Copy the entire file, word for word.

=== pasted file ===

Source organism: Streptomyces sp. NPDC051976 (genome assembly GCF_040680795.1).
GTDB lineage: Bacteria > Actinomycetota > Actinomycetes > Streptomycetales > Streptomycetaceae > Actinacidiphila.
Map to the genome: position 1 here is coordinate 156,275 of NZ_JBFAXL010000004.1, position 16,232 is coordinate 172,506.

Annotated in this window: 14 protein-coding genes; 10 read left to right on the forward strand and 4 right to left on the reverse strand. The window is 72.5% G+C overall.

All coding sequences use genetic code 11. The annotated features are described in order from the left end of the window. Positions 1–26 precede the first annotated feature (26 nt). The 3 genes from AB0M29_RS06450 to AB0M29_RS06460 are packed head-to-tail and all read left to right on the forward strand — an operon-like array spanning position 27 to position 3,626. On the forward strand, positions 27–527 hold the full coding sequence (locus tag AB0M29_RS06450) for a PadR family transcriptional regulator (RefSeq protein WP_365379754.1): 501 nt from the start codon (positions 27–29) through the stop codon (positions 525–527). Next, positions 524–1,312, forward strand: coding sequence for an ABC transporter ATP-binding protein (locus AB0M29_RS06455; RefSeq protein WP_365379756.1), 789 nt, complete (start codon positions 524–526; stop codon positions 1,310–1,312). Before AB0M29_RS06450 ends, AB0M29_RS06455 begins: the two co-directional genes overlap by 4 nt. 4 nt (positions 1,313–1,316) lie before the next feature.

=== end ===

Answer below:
Source organism: Streptomyces sp. NPDC051976 (genome assembly GCF_040680795.1).
GTDB lineage: Bacteria > Actinomycetota > Actinomycetes > Streptomycetales > Streptomycetaceae > Actinacidiphila.
Map to the genome: position 1 here is coordinate 156,275 of NZ_JBFAXL010000004.1, position 16,232 is coordinate 172,506.

Annotated in this window: 14 protein-coding genes; 10 read left to right on the forward strand and 4 right to left on the reverse strand. The window is 72.5% G+C overall.

All coding sequences use genetic code 11. The annotated features are described in order from the left end of the window. Positions 1–26 precede the first annotated feature (26 nt). The 3 genes from AB0M29_RS06450 to AB0M29_RS06460 are packed head-to-tail and all read left to right on the forward strand — an operon-like array spanning position 27 to position 3,626. On the forward strand, positions 27–527 hold the full coding sequence (locus tag AB0M29_RS06450) for a PadR family transcriptional regulator (RefSeq protein WP_365379754.1): 501 nt from the start codon (positions 27–29) through the stop codon (positions 525–527). Next, positions 524–1,312, forward strand: coding sequence for an ABC transporter ATP-binding protein (locus AB0M29_RS06455; RefSeq protein WP_365379756.1), 789 nt, complete (start codon positions 524–526; stop codon positions 1,310–1,312). Before AB0M29_RS06450 ends, AB0M29_RS06455 begins: the two co-directional genes overlap by 4 nt. 4 nt (positions 1,313–1,316) lie before the next feature.